LAS VEGAS -- BlackBerry will likely have at least two smartphones hitting the market this year.
That's according to BlackBerry CEO John Chen, who spoke to the media in a roundtable at the Consumer Electronics Show here Tuesday. The company is working on athat he said will be priced under $200. He also teased another, and higher-end, smartphone that would include a traditional keyboard, which would be designed in-house.
The devices signal that BlackBerry isn't quite ready to give up on selling smartphones to consumers, although it won't repeat the flashy -- yet ultimately doomed -- attempt to take on leading smartphones such as the Apple iPhone 5 and Samsung Galaxy S4.
"We're not retreating from the consumer business," Chen said.
Still, Chen said thewill be on the enterprise, which is likely where its more traditional keyboard smartphone will come into play. In addition to devices, he wants to shore up the enterprise service and mobile device management business, build upon the momentum of the BlackBerry Messenger service, and better utilize its QNX platform.
Althoughof BlackBerry (and chairman, too), just two months on he has quietly dropped the "interim" bit, and said Tuesday he will stay with the company until it is financially and strategically sound, a milestone that he projected would be through the next 18 months. He confirmed that BlackBerry has halted its search for a new CEO indefinitely, thus providing a little stability to the embattled company.
Chen has already put his mark on the company. Shortly after taking the interim CEO title, he cleaned house at BlackBerry, eliminating several senior executives involved with the previous regime's failed attempt to turn the business around. BlackBerry also justas its "chief creative officer," as its focus shifts to big business and government clients.
Over the last few weeks, Chen hired SAP executive John Sims to run the enterprise unit, and on Monday named former Sony Ericsson andto head the devices business.
Chen also took the chance at the roundtable to dismiss the notion that BlackBerry is outsourcing its device business to Chinese manufacturer Foxconn. He called the new arrangement more of a partnership, and while Foxconn will deal with the mechanical design, BlackBerry will work on some of the hardware and will focus on the software. The phones will still carry the BlackBerry brand and be sold by its sales force.
Chen said Foxconn would be able to move faster than BlackBerry on design and manufacturing, and could bring about cost savings because Foxconn could get better terms for components. The phones would also use more standardized parts, and Foxconn would hold the inventory, eliminating one financial risk for BlackBerry.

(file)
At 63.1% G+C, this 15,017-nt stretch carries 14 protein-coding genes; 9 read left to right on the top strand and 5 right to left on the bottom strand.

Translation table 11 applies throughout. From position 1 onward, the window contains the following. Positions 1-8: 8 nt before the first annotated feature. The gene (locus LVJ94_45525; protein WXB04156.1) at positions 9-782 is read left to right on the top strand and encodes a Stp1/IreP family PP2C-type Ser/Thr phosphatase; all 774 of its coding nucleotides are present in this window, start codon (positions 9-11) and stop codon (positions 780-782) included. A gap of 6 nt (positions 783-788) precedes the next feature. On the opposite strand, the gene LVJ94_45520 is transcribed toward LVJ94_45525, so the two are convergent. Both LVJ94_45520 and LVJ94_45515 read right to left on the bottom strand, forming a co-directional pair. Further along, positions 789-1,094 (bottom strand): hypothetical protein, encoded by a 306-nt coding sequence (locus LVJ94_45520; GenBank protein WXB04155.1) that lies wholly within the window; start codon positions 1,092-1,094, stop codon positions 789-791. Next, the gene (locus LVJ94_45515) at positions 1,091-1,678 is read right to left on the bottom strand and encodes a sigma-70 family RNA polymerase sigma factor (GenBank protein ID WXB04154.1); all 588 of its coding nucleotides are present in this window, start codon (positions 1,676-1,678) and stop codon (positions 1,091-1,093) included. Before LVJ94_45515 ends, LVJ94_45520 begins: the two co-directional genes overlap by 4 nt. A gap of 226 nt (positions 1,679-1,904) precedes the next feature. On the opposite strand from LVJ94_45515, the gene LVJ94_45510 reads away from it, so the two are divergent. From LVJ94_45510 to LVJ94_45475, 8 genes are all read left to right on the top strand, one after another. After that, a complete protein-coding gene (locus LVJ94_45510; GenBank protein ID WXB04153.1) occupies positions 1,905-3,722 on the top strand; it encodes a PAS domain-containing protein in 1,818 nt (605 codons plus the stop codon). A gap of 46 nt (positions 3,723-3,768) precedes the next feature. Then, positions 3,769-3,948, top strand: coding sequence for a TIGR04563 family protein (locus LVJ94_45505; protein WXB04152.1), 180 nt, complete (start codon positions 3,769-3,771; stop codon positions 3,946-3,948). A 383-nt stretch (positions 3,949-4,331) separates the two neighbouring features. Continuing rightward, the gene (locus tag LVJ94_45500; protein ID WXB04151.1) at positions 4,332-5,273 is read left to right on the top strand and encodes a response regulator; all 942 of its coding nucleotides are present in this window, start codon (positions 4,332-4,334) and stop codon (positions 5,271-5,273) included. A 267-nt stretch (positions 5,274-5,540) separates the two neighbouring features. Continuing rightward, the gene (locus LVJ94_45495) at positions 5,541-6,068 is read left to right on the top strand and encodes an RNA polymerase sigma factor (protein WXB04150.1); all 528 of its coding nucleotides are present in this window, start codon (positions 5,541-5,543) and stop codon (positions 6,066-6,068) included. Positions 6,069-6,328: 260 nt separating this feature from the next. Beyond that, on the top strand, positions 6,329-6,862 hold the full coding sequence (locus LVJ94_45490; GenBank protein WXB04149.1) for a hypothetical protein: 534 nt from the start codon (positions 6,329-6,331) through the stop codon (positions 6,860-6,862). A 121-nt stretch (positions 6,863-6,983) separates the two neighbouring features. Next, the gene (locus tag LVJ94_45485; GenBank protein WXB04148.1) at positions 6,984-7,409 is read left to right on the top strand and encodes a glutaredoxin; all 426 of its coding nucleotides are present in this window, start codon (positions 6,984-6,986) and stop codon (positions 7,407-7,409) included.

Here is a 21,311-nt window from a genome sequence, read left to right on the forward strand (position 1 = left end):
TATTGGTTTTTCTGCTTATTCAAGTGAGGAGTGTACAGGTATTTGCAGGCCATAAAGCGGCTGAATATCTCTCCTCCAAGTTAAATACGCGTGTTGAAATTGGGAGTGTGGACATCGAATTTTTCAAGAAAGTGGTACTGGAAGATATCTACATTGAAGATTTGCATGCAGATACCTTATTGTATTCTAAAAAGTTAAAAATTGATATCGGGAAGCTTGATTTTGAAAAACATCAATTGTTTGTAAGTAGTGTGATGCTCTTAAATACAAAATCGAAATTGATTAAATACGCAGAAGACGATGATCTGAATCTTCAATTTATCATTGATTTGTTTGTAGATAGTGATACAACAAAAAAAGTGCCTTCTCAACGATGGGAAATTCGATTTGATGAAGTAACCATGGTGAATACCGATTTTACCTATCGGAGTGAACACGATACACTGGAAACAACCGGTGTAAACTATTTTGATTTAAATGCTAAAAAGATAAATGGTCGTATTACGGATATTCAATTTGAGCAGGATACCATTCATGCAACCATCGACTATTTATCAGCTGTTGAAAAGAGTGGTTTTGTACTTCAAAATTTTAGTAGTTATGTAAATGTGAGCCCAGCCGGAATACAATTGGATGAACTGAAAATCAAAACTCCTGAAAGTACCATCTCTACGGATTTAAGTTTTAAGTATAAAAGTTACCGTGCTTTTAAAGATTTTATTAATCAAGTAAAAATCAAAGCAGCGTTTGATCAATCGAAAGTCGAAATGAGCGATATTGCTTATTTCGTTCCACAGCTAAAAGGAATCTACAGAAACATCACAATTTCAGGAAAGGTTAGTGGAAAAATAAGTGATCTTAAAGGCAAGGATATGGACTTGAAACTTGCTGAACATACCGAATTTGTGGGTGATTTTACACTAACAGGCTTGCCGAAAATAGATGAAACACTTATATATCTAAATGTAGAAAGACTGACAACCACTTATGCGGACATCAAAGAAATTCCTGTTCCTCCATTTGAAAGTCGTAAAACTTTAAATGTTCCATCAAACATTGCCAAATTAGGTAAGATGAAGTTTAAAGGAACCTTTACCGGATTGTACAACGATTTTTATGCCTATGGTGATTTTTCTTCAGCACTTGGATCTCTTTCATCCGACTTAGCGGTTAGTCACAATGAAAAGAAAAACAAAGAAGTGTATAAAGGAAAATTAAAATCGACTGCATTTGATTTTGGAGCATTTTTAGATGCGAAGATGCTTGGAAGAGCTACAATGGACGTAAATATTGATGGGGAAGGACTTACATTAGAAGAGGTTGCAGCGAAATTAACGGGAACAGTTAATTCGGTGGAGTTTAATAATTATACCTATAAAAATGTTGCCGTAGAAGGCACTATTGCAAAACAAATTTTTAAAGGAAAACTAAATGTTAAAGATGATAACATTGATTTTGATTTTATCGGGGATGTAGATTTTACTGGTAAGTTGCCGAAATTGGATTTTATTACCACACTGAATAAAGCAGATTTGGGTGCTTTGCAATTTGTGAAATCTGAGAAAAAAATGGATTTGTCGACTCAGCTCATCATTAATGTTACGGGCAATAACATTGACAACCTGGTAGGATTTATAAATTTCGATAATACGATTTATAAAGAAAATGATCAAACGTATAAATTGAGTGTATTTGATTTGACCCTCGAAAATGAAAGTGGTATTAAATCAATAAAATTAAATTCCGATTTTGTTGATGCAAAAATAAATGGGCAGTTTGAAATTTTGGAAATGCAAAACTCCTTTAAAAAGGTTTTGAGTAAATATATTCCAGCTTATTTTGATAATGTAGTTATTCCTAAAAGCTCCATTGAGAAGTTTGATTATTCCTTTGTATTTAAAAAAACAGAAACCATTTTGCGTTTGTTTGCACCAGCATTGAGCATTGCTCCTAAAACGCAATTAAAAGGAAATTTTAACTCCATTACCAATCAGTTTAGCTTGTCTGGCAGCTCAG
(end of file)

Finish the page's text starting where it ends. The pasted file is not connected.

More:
"For emerging markets, BlackBerry will let Foxconn take a bigger role," he said. "But we will do the next set of cool phones."
Chen said he expects the company to be cash flow positive within the next four quarters and profitable by fiscal 2016.
On display during the roundtable Tuesday was the enthusiasm and wit that Chen demonstrated when building up mobile enterprise software company Sybase (which was eventually acquired by German enterprise software giant SAP). He insisted he has a plan for the next 18 months, but quipped that he wasn't sure whether he would be able to execute on all of it.
But Chen faces significant challenges. Although he remained positive about the most recent quarter, noting that the company's inventory issues have cleared up, BlackBerry posted a wider loss than expected. Its market share in the smartphone business has dwindled, and Chen's attempt to sell smartphones through enterprises could be hampered by the trend of businesses to allow their employees to bring in their own devices.
On the enterprise device side, BlackBerry faces a potentially dangerous opponent in Samsung and its enterprise service, named Knox. Samsung has plastered billboards and buses with the Knox brand, bringing the same kind of marketing heft that helped make its Galaxy S franchise a blockbuster.
Chen said he doesn't underestimate Samsung.
"If they deliver on what they say, they're a legitimate threat," he said.
The "if," of course, underscores his belief that Samsung may not be ready. Samsung's Knox was recently found to have security flaws in the software, a black eye for the Korean conglomerate's attempts to break into the business arena. Still, he wasn't about to downplay the threat, and said BlackBerry has to do better.
"I love a good fight," he said.